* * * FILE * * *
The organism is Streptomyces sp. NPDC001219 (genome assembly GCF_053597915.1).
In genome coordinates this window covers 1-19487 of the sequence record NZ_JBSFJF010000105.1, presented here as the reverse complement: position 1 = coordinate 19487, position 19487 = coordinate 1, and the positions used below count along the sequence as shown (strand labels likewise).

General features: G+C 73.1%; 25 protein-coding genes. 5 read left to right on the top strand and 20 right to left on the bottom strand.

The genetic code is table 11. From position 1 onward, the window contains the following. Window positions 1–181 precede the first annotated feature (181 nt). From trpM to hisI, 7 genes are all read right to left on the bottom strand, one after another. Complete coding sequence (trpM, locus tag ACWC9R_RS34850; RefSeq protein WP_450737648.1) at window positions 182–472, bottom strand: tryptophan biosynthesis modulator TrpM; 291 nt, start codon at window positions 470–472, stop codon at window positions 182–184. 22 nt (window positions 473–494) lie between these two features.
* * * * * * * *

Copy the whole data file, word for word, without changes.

The organism is Streptomyces sp. NPDC001219 (genome assembly GCF_053597915.1).
In genome coordinates this window covers 1-19487 of the sequence record NZ_JBSFJF010000105.1, presented here as the reverse complement: position 1 = coordinate 19487, position 19487 = coordinate 1, and the positions used below count along the sequence as shown (strand labels likewise).

General features: G+C 73.1%; 25 protein-coding genes. 5 read left to right on the top strand and 20 right to left on the bottom strand.

The genetic code is table 11. From position 1 onward, the window contains the following. Window positions 1–181 precede the first annotated feature (181 nt). From trpM to hisI, 7 genes are all read right to left on the bottom strand, one after another. Complete coding sequence (trpM, locus tag ACWC9R_RS34850; RefSeq protein WP_450737648.1) at window positions 182–472, bottom strand: tryptophan biosynthesis modulator TrpM; 291 nt, start codon at window positions 470–472, stop codon at window positions 182–184. 22 nt (window positions 473–494) lie between these two features.